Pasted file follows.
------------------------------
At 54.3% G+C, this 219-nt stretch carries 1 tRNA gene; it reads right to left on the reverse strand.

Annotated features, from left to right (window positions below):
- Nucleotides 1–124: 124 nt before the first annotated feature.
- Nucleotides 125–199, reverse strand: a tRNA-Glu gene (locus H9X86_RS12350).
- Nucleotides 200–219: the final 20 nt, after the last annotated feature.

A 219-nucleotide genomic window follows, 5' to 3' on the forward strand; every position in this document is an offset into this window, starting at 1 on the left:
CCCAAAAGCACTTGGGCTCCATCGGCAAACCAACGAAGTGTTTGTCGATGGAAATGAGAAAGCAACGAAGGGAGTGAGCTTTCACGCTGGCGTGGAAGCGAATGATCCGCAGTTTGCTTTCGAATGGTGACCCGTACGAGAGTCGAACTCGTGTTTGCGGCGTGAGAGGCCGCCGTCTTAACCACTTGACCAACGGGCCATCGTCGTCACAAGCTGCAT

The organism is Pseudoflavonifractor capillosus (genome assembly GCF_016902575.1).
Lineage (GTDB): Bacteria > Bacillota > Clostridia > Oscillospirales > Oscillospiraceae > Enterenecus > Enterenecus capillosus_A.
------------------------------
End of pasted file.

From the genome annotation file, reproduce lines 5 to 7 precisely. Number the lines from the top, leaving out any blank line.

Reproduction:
- Nucleotides 200–219: the final 20 nt, after the last annotated feature.

A 219-nucleotide genomic window follows, 5' to 3' on the forward strand; every position in this document is an offset into this window, starting at 1 on the left:
CCCAAAAGCACTTGGGCTCCATCGGCAAACCAACGAAGTGTTTGTCGATGGAAATGAGAAAGCAACGAAGGGAGTGAGCTTTCACGCTGGCGTGGAAGCGAATGATCCGCAGTTTGCTTTCGAATGGTGACCCGTACGAGAGTCGAACTCGTGTTTGCGGCGTGAGAGGCCGCCGTCTTAACCACTTGACCAACGGGCCATCGTCGTCACAAGCTGCAT